Barrar’s Committee Passes Three Bills to Improve Lives of Two Important Communities
HARRISBURG – During a Veterans Affairs and Emergency Preparedness Committee meeting that Rep. Steve Barrar (R-Chester/Delaware) held this week, three bills benefiting both veterans and emergency responders were unanimously approved. The bills now await a vote by the full House.

“As majority chairman of the committee, I am pleased that the committee continues to be active and pass bills that will improve the lives of our veterans and emergency responders,” Barrar said. “These bills will have a real impact on these two very important communities that we serve, and I look forward to voting on them on the House floor.”

House Bill 784, sponsored by Rep. Bryan Barbin (D-Cambria), would provide a “Veterans First” $1,000 tax credit to small businesses with fewer than 100 employees who hire unemployed veterans. The credit is available for up to three years per veteran at each business for a maximum for $3,000. This program could create an estimated 12,500 jobs for Pennsylvania veterans who have been unemployed for more than six months. According to the 2014 Bureau of Labor Statistics, there are approximately 19,000 unemployed veterans in Pennsylvania.

House Bill 677, sponsored by Rep. Mike Hanna (D-Clinton/Centre), would protect both the public and our emergency responders by notifying the county 911 coordinator and county EMA director when hazardous materials are located within a facility. This would enable emergency responders to use all relevant information if they need to respond to an emergency.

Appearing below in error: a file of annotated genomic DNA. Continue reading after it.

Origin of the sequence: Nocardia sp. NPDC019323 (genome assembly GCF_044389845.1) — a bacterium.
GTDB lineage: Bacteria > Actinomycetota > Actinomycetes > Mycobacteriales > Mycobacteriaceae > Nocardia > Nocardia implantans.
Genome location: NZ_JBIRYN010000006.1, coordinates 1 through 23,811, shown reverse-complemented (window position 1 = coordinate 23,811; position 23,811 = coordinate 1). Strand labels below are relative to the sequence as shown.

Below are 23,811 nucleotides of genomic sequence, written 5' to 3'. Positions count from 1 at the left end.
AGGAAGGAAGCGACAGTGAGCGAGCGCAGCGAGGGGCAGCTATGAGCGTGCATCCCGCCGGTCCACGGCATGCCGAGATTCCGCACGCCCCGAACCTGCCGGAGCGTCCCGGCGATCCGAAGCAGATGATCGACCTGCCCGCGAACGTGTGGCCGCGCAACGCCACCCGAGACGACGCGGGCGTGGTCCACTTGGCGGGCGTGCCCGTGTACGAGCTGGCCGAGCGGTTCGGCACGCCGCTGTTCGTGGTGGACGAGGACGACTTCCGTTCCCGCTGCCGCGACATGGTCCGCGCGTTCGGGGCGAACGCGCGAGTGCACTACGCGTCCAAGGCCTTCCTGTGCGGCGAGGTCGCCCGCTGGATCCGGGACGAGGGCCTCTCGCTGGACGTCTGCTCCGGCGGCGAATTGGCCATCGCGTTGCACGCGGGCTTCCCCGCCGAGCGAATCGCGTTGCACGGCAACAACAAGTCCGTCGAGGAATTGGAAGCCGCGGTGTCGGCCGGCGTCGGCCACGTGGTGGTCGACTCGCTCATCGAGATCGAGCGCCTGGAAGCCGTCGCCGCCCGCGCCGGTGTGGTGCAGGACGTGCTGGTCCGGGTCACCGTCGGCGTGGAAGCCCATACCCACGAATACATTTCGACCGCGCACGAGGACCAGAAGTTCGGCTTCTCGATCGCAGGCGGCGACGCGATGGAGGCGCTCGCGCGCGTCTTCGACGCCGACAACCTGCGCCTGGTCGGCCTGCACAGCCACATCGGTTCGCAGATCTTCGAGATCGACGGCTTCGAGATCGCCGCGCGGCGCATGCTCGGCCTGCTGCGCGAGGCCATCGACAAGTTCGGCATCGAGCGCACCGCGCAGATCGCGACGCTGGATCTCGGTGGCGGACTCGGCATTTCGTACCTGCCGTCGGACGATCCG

Senate Bill 285, sponsored by Sen. Lisa Baker (R-20), would dedicate $15 from each application for an “Honor our Veterans” motorcycle license plate to the Pennsylvania Veterans Trust Fund.

This week, Barrar also saw advancement on one of his bills. The House Insurance Committee held an informational meeting on his legislation to limit retroactive denials of insurance reimbursements.

“Currently, no law prohibits insurers from retroactively denying paid claims as far in the past as they wish,” Barrar said. “Receiving a bill for service that the insurer paid years in the past could mean financial hardship or even devastation; it’s a ludicrous concept, and we all need a greater protection.”

House Bill 1178 would allow insurers one year to retroactively deny reimbursement to a health care provider. If a reimbursement is retroactively denied, the insurer must provide a written statement to the health care provider explaining why the claim was reviewed and subsequently denied.

If the reimbursement is retroactively denied because it is determined that another party is responsible for the payment, the health care provider will have six months from the date of the denial—unless an insurer permits a longer time period—to submit a claim for reimbursement to the insurer, the Medical Assistance program or the Medicare program responsible for the payment.

Representative Stephen E. Barrar
160th District
Pennsylvania House of Representatives

Media Contact: Alison Evans
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